The thing I like with advertising is that you are still telling a story. Sometimes not a very interesting one, but the idea gives you a jump point. The trick then is to make it as beautiful as possible without overpowering the idea. I like this challenge and I also like the collaboration it brings, with quite often very talented people.
How the WWF stuff came about was friends at the agency involved had just come up with the idea of the disappearing animals. We were talking about it and I offered to let them use an outtake from the stuff I had shot for “Melt”. When I saw where they wanted to take the rest of the campaign, I offered to go and shoot it, probono. I think we are in a powerful position in advertising and have reaped a lot out of it – so it is nice to, without sounding like a cliché, give something back. For that reason I didn’t have a problem with using my personal work in an ad.
We just recently did a follow up campaign based on the disappearing planet where my photographs were set to the poems by my father – which was incredible, to be able to collaborate with him!
Our favourite video moment: See Simon Harsent’s tips on shooting close-ups using two lenses. Follow his blog at Simonharsent.com/blog.
★ Innovative Interactivity(II):"One of top 70 multimedia company websites to peruse for inspiration/internships/jobsin 2010"
★ Nissan Design Europe: "Sojournposse outlook on society and life is inspiring and energizing with that je-ne-sais-quoi multi-cultural angle that makes it unique. Nissan is proud of having hosted them as part of their East Meets West event." East Meets West event at London Design Festival 2009.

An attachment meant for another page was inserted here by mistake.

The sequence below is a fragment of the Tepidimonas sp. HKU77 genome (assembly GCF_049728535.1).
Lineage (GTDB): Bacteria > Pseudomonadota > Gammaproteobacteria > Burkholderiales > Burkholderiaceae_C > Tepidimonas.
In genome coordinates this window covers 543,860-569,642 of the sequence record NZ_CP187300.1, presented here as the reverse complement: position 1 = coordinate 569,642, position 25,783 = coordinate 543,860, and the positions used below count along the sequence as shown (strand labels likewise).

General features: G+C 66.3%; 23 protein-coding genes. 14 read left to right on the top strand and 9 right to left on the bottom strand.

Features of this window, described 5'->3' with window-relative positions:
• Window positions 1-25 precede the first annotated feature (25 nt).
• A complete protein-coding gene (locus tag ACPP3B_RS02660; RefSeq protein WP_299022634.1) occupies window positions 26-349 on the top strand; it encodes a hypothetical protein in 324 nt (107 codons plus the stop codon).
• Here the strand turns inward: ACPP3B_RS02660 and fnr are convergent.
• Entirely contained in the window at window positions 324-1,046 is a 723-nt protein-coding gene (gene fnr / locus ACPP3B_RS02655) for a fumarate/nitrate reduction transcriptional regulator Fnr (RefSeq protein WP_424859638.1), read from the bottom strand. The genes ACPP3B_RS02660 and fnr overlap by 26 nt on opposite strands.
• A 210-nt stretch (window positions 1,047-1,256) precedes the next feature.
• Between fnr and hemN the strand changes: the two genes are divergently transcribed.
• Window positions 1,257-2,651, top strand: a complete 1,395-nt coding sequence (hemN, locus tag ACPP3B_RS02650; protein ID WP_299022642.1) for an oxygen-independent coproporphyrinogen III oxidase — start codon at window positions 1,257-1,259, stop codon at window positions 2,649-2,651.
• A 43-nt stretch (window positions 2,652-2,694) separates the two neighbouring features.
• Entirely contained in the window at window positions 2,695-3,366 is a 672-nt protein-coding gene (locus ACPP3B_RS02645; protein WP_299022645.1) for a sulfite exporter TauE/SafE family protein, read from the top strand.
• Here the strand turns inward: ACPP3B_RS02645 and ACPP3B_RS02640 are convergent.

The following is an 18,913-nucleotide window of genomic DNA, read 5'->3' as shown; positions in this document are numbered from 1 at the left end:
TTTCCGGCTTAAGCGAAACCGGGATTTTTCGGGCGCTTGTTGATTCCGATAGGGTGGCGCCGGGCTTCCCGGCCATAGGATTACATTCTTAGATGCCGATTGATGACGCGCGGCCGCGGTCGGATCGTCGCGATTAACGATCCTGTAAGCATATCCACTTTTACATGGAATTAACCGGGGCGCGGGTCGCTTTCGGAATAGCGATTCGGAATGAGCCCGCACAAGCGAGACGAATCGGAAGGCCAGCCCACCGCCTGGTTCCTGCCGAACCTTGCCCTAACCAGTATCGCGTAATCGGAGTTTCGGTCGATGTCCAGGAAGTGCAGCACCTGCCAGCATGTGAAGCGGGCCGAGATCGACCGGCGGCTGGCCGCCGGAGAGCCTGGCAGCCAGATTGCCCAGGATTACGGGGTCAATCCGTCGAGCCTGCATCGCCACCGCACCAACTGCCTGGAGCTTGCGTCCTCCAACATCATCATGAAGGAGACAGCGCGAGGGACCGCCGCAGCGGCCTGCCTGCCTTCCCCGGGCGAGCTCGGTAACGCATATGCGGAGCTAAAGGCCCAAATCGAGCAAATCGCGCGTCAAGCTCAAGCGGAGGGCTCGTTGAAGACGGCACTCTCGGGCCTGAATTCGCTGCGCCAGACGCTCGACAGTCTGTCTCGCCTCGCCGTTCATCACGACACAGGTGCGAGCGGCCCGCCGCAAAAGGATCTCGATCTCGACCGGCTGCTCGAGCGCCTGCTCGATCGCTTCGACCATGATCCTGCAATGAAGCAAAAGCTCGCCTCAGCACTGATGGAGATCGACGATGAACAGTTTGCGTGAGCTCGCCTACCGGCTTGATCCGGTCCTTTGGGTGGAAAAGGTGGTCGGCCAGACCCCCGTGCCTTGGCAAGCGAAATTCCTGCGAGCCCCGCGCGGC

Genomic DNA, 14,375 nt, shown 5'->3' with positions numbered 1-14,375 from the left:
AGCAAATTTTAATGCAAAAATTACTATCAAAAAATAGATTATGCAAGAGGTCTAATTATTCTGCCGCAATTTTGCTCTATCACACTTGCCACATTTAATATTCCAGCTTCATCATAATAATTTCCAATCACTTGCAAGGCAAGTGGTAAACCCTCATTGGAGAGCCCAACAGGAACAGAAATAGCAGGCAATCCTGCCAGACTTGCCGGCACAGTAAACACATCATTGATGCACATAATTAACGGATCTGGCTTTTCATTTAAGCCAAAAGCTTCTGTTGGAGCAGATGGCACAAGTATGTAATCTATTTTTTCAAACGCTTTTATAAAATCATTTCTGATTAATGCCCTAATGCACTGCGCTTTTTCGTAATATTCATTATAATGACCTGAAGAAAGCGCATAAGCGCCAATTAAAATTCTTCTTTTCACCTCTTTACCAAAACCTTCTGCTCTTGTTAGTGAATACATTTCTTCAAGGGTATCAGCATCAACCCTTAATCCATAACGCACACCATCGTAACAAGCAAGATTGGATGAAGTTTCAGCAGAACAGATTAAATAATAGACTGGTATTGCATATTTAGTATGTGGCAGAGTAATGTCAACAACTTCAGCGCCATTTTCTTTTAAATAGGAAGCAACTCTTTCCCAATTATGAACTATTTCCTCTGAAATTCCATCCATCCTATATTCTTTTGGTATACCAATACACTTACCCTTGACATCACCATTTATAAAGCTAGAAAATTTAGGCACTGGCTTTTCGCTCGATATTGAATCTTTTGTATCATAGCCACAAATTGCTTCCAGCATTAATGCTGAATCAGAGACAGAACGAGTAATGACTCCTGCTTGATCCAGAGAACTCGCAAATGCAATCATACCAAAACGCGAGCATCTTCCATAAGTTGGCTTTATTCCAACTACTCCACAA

★ Samsung Galaxy: "Maverick". Aesthetics as A Means to Heal event at London Design Festival 2010.
★ Digital Anthropology, UCL: "Today's event was something to be super happy with — a great combination of speakers, nice use of the space, professionally choreographed, and just generally a lot of genuinely interesting topics being discussed." Whatever Is to Become of Book event at London Design Festival 2011.
★ The British Library: "Great seminar on eBooks organised by@sojournposseF8 : I look forward to attending next year's event! #StoryofBooks"
★ Digital anthropologist, UCL: "Fantastic to witness Sojournposse team at work whipping this up from nothing." Whatever Is to Become of Book event at London Design Festival 2011.
★ Not On The Wires:"Inspiration"
★ NUJ Journalist Magazine:"Smaller collective more agile than mainstream company"
★ BBC World Service: "I saw your Uzbek photos and felt very nostalgic. It is great how you spoke about things as they are."
★ Digital anthropologist, UCL: "I just wanted to say how much I enjoyed your workshop yesterday, it was definitely one of the best I've attended." Whatever Is to Become of Book event at London Design Festival 2011.
★ Deshan Tennekoon, photographer: "Its rapid ascent from the hip underground to the hip overground scares the hell out of me."